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Style Name: AV500|Vine Customer Review of Free Product( What's this? )
I have been using home plugs for years to great effect and have had my eye on these for a little while now. The rear of my house suffers from a lack of Wi-Fi coverage, in no small part due to old stone walls and baby monitor etc. Having previously tried a Wi-Fi range extender with little success I came across these.

What struck me first about these is how small they are compared to some of the ones I have had in the past. I was particularly keen to try them as they pipe a strong signal to where it's needed and then create a new or cloned Wi-Fi hotspot, thus not suffering the same issues repeaters do
.
Installation was simplicity itself. I plugged the small nano unit in and connected it to my Virgin Superhub. I then plugged in the Wi-Fi unit at the rear of my property. Powered on the connected instantly. I then pushed the Wi-Fi clone button and then the WPS button on the Superhub and after about a minute I was up and running. I now have a flawless signal all around my home, garden and even in my garage. As I sue dthe Wi-Fi clone option my devices all move seamless around as if it were one network. Great for streaming movies to my iPad whilst I have a soak in the tub.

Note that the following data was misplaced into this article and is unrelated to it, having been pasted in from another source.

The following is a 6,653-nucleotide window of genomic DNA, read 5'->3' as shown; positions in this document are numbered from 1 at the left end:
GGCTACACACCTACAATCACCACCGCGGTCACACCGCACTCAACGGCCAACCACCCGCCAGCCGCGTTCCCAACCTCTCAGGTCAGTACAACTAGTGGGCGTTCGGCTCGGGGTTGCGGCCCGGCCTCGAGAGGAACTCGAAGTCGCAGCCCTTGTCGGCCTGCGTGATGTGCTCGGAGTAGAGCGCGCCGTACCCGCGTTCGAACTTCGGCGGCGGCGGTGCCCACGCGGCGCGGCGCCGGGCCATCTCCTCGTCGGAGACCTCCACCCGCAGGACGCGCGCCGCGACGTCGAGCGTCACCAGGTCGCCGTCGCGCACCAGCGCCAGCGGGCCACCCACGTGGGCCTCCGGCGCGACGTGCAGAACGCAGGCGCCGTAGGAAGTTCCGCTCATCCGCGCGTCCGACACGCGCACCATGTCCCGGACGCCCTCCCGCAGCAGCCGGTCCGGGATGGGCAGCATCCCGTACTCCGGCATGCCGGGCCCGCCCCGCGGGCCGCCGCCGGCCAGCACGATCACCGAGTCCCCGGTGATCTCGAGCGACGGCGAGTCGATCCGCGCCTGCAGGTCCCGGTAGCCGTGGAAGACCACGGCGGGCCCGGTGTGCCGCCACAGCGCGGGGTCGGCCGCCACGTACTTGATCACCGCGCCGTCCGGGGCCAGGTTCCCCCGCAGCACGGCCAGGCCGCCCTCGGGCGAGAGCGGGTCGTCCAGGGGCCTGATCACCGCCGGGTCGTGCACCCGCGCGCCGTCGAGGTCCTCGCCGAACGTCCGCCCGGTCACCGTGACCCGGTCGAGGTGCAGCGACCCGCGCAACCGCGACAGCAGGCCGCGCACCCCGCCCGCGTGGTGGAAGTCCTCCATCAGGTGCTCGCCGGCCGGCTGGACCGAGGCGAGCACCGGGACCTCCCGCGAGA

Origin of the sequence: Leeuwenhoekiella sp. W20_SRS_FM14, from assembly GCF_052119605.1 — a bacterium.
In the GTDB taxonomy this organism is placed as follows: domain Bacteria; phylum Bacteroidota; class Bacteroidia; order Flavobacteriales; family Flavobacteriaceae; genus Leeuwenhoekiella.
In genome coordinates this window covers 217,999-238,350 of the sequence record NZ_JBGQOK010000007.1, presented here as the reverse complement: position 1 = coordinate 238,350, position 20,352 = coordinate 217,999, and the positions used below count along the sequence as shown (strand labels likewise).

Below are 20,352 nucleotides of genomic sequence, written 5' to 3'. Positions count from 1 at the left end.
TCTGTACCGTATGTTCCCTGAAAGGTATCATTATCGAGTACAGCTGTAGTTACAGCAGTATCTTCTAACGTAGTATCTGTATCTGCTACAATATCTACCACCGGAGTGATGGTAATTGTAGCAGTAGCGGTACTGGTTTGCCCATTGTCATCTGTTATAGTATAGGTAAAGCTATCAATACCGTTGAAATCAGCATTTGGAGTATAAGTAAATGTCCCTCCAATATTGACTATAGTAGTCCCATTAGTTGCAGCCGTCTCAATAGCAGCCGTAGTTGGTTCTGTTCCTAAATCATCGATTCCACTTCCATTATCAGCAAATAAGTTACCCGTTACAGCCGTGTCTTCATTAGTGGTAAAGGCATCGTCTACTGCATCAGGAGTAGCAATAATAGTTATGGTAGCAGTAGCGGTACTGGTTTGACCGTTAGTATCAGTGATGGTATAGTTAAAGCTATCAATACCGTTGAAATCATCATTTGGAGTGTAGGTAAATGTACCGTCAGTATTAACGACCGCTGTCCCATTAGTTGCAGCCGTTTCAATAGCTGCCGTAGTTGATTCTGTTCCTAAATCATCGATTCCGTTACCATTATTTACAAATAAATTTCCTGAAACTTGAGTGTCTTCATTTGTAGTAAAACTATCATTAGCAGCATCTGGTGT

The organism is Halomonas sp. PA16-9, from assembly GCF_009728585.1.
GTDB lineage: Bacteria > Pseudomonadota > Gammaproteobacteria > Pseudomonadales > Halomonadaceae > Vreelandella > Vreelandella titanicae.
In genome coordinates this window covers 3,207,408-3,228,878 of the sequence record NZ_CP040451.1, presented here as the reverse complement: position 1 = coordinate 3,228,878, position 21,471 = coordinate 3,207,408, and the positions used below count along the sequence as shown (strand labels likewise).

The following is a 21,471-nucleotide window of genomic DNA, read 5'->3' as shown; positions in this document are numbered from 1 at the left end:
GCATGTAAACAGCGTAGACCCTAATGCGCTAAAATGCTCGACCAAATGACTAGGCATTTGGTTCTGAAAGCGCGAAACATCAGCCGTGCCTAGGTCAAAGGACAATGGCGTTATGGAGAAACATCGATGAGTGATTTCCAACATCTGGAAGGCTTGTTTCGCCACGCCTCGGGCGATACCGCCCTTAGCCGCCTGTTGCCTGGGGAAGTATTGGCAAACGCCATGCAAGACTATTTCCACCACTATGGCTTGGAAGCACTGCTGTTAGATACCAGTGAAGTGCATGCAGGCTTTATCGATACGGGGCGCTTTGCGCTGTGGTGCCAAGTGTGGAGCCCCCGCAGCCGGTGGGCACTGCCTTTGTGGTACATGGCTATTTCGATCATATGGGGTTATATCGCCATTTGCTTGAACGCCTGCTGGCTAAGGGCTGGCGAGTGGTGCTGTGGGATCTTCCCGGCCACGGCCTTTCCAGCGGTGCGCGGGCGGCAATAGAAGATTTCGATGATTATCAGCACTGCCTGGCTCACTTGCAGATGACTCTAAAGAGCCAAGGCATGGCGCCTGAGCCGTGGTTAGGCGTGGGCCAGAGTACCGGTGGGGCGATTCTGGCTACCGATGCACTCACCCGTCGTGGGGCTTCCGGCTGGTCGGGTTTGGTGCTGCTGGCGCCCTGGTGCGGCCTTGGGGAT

Now where these take it a step further is that in the Wi-Fi homeplug there is also 2 ethernet ports as opposed to the usual one. This is great as not only can I benefit from wireless but I can also supply a cabled connection to at least two devices. I find that with a cabled connection, my speeds aren't much worst off than when connected direct to the router. I use them for gaming, linking my xbox downstairs to my router upstairs and pings/latency etc are spot on.

A word of caution. Homeplugs/powerline adaptors etc can be a bit picky. Recommendation is that they are kept on the same ring main and not used in extension sockets, especially ones that are surge protected. In practical use I have not encountered any problems myself. I have used them in extension sockets (surge protected ones) and not experienced any problems.
Overall this is a fantastic bit of kit that works for me perfectly and it is to me the perfect solution to extend your Wi-Fi to areas not covered.
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on 14 October 2014